Published July 28, 2008
The significant news coverage Barack Obama is receiving on his foreign trip has not translated into a bounce in his numbers, a just-released FOX News poll shows. Obama now holds the slimmest possible edge over John McCain, leading by just 41 percent - 40 percent in a head-to-head contest. In fact, Obama’s support is down slightly from his 45 percent - 41 percent advantage last month.
Opinion Dynamics Corp. conducted the national telephone poll of 900 registered voters for FOX News from July 22 to July 23. During that time Obama was traveling in Jordan, Israel and Palestinian territories. In the days before the poll was taken Obama had been touring Afghanistan and Iraq. The poll has a 3-point error margin.
Among independents, Obama has a narrow 2 percentage point edge: 34 percent to McCain’s 32 percent, and 34 percent undecided.
McCain has more strength of support from his party faithful. Fully 86 percent of Republicans back McCain compared to 75 percent of Democrats that back Obama.
Given that the independent vote splits about evenly, one might expect McCain’s strength in Republican support would give him an advantage overall. The reason that fails to happen is that the pool of Republican voters is smaller than the pool of Democratic voters, which means McCain’s party-based edge has less impact on the race than it might otherwise. In this poll 42 percent of voters identify as Democrat and 33 percent Republican, and that’s about where the party identification numbers have been all year.
"It seems increasingly clear that this race will come down to which candidate can better appeal to the roughly one-third of independent voters who remain undecided," says Ernie Paicopolos, a principal of Opinion Dynamics.
McCain’s support declines a little when third party candidates are included, even though Libertarian Bob Barr receives less than 1 percent and independent Ralph Nader receives only 2 percent, Obama’s advantage goes to 3 percentage points (40 percent to 37 percent). Another 17 percent are undecided.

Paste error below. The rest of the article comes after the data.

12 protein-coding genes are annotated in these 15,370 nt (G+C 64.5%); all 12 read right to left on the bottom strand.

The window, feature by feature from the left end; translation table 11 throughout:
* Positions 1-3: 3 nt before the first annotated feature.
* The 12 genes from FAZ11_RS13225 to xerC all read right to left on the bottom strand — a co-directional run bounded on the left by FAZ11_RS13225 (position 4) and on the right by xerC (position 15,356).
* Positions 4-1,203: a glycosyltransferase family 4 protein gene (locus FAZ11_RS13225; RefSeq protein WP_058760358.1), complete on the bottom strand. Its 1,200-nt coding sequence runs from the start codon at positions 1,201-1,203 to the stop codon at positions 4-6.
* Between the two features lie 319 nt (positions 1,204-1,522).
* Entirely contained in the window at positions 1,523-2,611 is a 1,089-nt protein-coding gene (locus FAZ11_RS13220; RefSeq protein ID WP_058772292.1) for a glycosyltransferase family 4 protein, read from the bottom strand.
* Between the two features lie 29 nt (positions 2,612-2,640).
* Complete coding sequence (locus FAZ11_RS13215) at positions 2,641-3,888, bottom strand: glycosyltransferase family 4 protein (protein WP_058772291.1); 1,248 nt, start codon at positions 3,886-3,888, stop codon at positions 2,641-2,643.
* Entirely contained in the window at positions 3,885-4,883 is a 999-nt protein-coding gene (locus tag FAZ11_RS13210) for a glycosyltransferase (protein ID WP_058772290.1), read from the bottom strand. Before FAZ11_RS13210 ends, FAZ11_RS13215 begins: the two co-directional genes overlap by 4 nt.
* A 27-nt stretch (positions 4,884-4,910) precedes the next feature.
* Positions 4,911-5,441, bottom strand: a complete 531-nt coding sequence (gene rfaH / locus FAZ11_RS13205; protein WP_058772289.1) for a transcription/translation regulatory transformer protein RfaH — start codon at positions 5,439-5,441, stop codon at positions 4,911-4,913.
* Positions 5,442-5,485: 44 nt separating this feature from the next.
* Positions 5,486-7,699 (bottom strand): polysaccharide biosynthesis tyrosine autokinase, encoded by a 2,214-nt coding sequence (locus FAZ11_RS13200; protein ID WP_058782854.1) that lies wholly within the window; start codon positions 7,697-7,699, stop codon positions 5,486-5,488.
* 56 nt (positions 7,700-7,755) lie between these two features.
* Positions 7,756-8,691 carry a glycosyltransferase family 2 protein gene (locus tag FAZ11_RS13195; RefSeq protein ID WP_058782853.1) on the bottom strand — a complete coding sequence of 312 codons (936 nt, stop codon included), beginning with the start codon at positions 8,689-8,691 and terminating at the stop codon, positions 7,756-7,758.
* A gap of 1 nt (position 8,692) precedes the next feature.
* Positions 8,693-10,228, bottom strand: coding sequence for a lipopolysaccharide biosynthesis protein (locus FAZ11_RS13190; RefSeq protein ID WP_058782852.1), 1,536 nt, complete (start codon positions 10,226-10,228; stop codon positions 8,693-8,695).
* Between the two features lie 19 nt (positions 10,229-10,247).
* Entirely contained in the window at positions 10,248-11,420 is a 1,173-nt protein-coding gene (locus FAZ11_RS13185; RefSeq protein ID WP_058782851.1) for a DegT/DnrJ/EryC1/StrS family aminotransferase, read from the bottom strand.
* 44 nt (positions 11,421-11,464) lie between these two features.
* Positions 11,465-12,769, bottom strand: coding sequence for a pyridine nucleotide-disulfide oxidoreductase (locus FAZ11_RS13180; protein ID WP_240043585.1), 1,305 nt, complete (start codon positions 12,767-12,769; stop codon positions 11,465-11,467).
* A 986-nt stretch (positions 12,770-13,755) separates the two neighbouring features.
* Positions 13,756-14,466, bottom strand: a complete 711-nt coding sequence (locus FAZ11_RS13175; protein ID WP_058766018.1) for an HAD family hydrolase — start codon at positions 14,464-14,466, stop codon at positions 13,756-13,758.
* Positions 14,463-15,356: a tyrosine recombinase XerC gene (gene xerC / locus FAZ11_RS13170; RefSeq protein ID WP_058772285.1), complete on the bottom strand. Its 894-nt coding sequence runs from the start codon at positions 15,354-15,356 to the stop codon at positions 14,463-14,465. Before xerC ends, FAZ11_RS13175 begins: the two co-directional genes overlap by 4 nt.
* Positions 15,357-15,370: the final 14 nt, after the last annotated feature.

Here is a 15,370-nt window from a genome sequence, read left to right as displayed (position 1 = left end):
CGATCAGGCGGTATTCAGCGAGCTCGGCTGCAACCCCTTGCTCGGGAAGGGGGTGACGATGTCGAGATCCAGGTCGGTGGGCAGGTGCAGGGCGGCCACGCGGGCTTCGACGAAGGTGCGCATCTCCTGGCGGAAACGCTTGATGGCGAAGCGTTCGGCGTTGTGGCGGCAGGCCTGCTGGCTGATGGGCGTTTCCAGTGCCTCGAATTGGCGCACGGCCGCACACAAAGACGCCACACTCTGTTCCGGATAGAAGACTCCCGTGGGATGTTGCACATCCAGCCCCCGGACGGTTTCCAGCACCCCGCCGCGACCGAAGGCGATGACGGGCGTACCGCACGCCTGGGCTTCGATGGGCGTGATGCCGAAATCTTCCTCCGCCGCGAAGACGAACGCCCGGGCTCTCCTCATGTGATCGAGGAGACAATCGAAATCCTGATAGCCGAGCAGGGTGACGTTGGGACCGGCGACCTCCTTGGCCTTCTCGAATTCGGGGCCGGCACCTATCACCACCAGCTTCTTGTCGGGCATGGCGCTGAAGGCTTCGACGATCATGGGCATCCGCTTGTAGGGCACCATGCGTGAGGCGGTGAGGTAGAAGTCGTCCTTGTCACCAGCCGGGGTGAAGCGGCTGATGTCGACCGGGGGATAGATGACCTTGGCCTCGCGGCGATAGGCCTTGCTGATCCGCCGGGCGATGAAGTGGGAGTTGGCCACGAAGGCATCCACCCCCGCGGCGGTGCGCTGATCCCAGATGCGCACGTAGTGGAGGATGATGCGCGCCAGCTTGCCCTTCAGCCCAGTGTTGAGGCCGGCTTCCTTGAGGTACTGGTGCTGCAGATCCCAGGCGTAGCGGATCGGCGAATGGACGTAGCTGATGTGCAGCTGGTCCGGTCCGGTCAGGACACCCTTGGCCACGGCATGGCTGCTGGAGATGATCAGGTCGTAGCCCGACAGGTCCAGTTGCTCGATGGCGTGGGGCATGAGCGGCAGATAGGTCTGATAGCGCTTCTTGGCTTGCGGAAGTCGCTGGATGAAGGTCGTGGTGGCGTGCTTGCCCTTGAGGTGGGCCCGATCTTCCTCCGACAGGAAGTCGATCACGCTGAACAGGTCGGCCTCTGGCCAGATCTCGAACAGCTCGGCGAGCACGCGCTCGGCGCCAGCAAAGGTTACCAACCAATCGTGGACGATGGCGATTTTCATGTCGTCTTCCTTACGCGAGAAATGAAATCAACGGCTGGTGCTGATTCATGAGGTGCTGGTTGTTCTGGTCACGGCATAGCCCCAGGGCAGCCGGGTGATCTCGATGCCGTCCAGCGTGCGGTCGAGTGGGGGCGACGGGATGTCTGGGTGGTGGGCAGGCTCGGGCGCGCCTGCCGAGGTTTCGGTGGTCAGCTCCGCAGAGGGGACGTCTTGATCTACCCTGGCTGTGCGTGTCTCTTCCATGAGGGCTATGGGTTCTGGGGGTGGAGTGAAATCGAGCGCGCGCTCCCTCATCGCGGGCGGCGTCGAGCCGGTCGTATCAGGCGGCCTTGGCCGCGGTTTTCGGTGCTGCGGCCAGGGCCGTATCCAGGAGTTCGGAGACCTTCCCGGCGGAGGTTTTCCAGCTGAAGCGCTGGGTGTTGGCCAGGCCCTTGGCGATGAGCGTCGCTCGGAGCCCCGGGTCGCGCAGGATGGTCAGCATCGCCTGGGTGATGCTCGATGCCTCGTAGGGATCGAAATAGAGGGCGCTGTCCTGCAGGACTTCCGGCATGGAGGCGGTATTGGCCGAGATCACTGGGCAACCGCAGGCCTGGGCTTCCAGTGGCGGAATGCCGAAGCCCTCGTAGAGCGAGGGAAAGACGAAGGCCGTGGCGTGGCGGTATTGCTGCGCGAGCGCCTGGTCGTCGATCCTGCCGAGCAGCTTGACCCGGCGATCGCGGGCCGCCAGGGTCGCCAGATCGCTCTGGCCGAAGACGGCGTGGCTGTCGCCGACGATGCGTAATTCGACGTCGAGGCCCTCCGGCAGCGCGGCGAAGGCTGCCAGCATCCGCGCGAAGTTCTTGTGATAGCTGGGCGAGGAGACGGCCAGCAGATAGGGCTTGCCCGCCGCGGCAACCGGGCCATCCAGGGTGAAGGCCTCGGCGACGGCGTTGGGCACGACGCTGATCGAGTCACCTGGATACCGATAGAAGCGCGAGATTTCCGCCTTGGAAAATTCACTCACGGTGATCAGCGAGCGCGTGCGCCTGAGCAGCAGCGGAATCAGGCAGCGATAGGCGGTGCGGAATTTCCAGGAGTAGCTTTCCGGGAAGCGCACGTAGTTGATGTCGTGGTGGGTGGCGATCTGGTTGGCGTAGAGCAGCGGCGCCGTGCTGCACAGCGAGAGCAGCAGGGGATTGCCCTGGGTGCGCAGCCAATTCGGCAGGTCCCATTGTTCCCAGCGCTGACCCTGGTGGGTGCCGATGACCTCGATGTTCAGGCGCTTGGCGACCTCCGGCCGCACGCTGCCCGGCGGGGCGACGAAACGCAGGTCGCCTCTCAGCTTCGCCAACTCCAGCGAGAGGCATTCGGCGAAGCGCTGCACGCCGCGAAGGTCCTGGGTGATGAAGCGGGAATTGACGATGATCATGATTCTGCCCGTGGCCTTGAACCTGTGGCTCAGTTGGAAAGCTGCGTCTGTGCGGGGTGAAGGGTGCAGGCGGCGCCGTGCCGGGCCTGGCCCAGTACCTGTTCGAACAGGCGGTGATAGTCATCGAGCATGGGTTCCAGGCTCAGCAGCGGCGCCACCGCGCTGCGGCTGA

More voters say they would be “enthusiastic” if Obama (23 percent) were to become the next president than if McCain does (13 percent). On the other hand, more also say they would be “scared” if Obama wins (19 percent) than if McCain wins (14 percent).
Overall, about equal numbers would have a positive reaction (enthusiastic or pleased) if either Obama (45 percent) or McCain (41 percent) were elected.
On the Issues
On the top issues in the election, Obama is trusted more to handle the economy (47 percent – 36 percent) and health care (51 percent – 31 percent). McCain is trusted more on the war on terrorism (52 percent – 34 percent) and the situation in Iraq (47 percent – 39 percent).
The good news for the Obama campaign is significantly more people say they will decide their vote based on economic issues (40 percent) than on national security issues (18 percent).
The candidates are essentially tied when asked which is trusted more to appoint justices to the U.S. Supreme Court (Obama 40 percent – McCain 41 percent) and hold down spending (Obama 41 percent – McCain 41 percent).
Many more voters think Obama (30 percent) has made some “serious changes” to his positions on the issues since the end of the primary than think McCain has (18 percent). Equal numbers of voters think Obama (36 percent) and McCain (37 percent) have made small changes to their positions.
Is Obama a Christian or a Muslim?
A majority thinks talk of Obama being a Muslim is just that – talk. Some 57 percent say Obama is a Christian and disregard comments about him being a Muslim as rumor. One in ten 10 percent believe Obama is a Muslim. Another 27 percent are unsure.
Majorities of Democrats (71 percent) and independents (59 percent) believe Obama is a Christian. Republicans (20 percent) are much more likely than independents (7 percent) and Democrats (5 percent) to believe Obama is secretly a Muslim.
Just under half — 49 percent — think McCain’s time in a North Vietnamese prisoner of war camp would make him a better president and 11 percent say that experience would make him a worse president. One third (33 percent) say McCain’s five years in captivity would make no difference to his ability to serve as president.
Two Likeable Guys
Both Obama and McCain are viewed positively by voters. A 58 percent majority has a favorable opinion of Obama and 33 percent unfavorable. For McCain, 54 percent view him favorably and 38 percent unfavorably.